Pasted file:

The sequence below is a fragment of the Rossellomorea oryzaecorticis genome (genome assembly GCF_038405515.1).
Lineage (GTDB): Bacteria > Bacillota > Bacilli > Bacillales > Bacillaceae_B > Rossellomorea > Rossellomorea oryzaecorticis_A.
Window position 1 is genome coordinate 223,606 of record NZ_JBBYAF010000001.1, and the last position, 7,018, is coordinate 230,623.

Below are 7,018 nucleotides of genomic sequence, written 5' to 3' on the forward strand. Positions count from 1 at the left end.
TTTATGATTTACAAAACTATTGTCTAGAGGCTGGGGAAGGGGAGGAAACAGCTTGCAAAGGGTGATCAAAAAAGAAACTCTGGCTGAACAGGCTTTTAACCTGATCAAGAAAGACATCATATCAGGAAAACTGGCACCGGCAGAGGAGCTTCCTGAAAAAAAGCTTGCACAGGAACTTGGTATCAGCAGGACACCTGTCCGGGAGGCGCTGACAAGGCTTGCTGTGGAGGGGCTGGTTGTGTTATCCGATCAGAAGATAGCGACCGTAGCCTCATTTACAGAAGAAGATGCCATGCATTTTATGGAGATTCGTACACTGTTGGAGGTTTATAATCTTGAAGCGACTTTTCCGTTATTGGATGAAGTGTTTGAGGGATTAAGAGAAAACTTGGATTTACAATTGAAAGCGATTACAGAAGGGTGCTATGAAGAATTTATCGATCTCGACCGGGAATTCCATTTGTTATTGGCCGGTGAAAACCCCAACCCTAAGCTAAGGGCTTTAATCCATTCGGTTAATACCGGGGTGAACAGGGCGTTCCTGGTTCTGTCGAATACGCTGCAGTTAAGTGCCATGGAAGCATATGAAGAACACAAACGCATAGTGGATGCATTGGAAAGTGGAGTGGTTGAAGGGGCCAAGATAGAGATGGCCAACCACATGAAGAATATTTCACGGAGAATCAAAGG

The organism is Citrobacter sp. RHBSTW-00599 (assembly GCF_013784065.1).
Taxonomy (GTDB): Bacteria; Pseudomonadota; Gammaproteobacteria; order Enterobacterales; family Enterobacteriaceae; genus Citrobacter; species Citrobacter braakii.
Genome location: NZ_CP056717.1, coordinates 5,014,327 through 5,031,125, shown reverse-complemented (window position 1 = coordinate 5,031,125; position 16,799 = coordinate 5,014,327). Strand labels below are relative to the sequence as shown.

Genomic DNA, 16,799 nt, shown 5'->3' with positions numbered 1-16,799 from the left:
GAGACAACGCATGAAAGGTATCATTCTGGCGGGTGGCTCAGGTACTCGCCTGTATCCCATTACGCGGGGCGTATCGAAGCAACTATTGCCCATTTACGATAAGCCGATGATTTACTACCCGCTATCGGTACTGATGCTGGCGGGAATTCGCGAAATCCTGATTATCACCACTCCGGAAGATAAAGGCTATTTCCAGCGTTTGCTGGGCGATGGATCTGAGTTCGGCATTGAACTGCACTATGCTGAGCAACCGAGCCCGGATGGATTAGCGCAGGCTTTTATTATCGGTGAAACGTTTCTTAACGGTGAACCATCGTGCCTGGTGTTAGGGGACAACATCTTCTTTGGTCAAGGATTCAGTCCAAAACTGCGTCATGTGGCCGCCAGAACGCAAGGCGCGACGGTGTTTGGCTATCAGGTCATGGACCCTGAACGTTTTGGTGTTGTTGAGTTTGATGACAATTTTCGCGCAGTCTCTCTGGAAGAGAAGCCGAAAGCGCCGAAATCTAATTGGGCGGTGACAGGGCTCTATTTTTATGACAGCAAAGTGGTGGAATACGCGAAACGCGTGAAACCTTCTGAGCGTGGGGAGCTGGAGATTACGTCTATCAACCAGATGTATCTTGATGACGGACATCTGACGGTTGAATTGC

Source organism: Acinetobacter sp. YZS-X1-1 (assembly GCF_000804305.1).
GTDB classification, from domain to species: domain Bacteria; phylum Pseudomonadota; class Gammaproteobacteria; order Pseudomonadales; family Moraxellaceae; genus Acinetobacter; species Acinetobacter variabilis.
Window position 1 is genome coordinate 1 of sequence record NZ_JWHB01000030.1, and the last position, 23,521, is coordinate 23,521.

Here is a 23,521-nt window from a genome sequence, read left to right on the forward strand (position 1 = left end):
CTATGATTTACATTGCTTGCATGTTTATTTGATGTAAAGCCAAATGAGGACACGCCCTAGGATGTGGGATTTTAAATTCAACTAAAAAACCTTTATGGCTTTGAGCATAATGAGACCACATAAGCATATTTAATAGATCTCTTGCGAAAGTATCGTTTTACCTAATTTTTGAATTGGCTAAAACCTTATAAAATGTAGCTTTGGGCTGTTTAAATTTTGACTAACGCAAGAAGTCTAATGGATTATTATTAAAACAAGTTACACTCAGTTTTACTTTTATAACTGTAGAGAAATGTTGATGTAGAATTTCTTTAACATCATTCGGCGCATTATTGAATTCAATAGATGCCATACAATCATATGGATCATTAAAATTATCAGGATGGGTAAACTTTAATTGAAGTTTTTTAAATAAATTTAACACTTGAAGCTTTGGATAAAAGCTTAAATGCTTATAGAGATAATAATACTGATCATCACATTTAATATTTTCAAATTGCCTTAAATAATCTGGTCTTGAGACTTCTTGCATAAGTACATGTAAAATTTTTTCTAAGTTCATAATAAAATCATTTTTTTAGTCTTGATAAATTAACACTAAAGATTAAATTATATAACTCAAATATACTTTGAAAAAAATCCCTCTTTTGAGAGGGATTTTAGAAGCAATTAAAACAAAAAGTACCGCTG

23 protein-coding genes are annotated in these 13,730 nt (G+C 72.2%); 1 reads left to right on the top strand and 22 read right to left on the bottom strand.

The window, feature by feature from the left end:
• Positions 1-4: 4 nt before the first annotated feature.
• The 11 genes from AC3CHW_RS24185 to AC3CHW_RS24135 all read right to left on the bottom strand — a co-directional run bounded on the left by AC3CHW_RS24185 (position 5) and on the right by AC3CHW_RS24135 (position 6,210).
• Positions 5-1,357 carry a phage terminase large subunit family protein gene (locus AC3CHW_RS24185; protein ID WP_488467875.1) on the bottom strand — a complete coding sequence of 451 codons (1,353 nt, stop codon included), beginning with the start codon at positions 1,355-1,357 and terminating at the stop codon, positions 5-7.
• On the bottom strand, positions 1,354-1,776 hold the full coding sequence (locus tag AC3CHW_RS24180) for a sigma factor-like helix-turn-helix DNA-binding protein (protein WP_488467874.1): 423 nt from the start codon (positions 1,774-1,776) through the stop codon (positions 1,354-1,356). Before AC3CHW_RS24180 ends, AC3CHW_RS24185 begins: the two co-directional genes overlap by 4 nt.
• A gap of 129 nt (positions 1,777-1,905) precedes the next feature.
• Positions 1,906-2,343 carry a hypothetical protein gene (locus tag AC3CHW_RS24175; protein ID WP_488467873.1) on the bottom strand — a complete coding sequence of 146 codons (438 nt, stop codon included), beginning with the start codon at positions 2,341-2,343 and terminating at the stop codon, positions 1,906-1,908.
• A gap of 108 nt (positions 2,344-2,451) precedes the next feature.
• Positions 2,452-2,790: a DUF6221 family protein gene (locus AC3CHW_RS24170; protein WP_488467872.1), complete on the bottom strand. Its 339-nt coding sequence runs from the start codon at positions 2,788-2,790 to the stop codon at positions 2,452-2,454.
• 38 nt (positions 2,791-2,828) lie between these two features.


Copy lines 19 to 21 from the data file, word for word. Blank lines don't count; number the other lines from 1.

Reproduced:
• The 11 genes from AC3CHW_RS24185 to AC3CHW_RS24135 all read right to left on the bottom strand — a co-directional run bounded on the left by AC3CHW_RS24185 (position 5) and on the right by AC3CHW_RS24135 (position 6,210).
• Positions 5-1,357 carry a phage terminase large subunit family protein gene (locus AC3CHW_RS24185; protein ID WP_488467875.1) on the bottom strand — a complete coding sequence of 451 codons (1,353 nt, stop codon included), beginning with the start codon at positions 1,355-1,357 and terminating at the stop codon, positions 5-7.
• On the bottom strand, positions 1,354-1,776 hold the full coding sequence (locus tag AC3CHW_RS24180) for a sigma factor-like helix-turn-helix DNA-binding protein (protein WP_488467874.1): 423 nt from the start codon (positions 1,774-1,776) through the stop codon (positions 1,354-1,356). Before AC3CHW_RS24180 ends, AC3CHW_RS24185 begins: the two co-directional genes overlap by 4 nt.